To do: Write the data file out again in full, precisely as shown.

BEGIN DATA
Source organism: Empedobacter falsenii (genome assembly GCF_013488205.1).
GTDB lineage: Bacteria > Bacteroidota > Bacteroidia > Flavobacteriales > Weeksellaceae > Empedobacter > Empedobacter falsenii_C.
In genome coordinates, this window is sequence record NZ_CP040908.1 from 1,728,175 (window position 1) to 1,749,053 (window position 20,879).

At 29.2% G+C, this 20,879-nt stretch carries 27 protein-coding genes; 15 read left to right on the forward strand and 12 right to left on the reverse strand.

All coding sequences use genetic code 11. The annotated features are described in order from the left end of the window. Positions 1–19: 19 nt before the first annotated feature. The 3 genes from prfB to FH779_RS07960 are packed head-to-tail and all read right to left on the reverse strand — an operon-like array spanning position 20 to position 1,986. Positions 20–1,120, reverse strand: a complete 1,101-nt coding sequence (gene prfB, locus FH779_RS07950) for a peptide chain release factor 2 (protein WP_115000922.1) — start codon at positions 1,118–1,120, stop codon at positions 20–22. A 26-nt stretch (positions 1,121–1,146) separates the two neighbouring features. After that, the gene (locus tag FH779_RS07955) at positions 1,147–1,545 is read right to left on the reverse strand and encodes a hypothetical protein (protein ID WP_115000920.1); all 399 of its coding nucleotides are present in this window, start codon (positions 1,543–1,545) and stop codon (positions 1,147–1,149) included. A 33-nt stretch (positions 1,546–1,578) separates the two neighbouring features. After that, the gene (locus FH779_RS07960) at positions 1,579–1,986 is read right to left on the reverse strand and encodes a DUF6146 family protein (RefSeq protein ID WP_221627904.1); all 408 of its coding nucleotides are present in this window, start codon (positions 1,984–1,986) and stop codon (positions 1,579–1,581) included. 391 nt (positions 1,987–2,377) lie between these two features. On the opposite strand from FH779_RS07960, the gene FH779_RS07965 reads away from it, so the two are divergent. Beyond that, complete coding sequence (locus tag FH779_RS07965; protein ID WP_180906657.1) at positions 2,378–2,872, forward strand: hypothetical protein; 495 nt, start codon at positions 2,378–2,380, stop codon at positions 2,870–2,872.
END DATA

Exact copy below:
Source organism: Empedobacter falsenii (genome assembly GCF_013488205.1).
GTDB lineage: Bacteria > Bacteroidota > Bacteroidia > Flavobacteriales > Weeksellaceae > Empedobacter > Empedobacter falsenii_C.
In genome coordinates, this window is sequence record NZ_CP040908.1 from 1,728,175 (window position 1) to 1,749,053 (window position 20,879).

At 29.2% G+C, this 20,879-nt stretch carries 27 protein-coding genes; 15 read left to right on the forward strand and 12 right to left on the reverse strand.

All coding sequences use genetic code 11. The annotated features are described in order from the left end of the window. Positions 1–19: 19 nt before the first annotated feature. The 3 genes from prfB to FH779_RS07960 are packed head-to-tail and all read right to left on the reverse strand — an operon-like array spanning position 20 to position 1,986. Positions 20–1,120, reverse strand: a complete 1,101-nt coding sequence (gene prfB, locus FH779_RS07950) for a peptide chain release factor 2 (protein WP_115000922.1) — start codon at positions 1,118–1,120, stop codon at positions 20–22. A 26-nt stretch (positions 1,121–1,146) separates the two neighbouring features. After that, the gene (locus tag FH779_RS07955) at positions 1,147–1,545 is read right to left on the reverse strand and encodes a hypothetical protein (protein ID WP_115000920.1); all 399 of its coding nucleotides are present in this window, start codon (positions 1,543–1,545) and stop codon (positions 1,147–1,149) included. A 33-nt stretch (positions 1,546–1,578) separates the two neighbouring features. After that, the gene (locus FH779_RS07960) at positions 1,579–1,986 is read right to left on the reverse strand and encodes a DUF6146 family protein (RefSeq protein ID WP_221627904.1); all 408 of its coding nucleotides are present in this window, start codon (positions 1,984–1,986) and stop codon (positions 1,579–1,581) included. 391 nt (positions 1,987–2,377) lie between these two features. On the opposite strand from FH779_RS07960, the gene FH779_RS07965 reads away from it, so the two are divergent. Beyond that, complete coding sequence (locus tag FH779_RS07965; protein ID WP_180906657.1) at positions 2,378–2,872, forward strand: hypothetical protein; 495 nt, start codon at positions 2,378–2,380, stop codon at positions 2,870–2,872.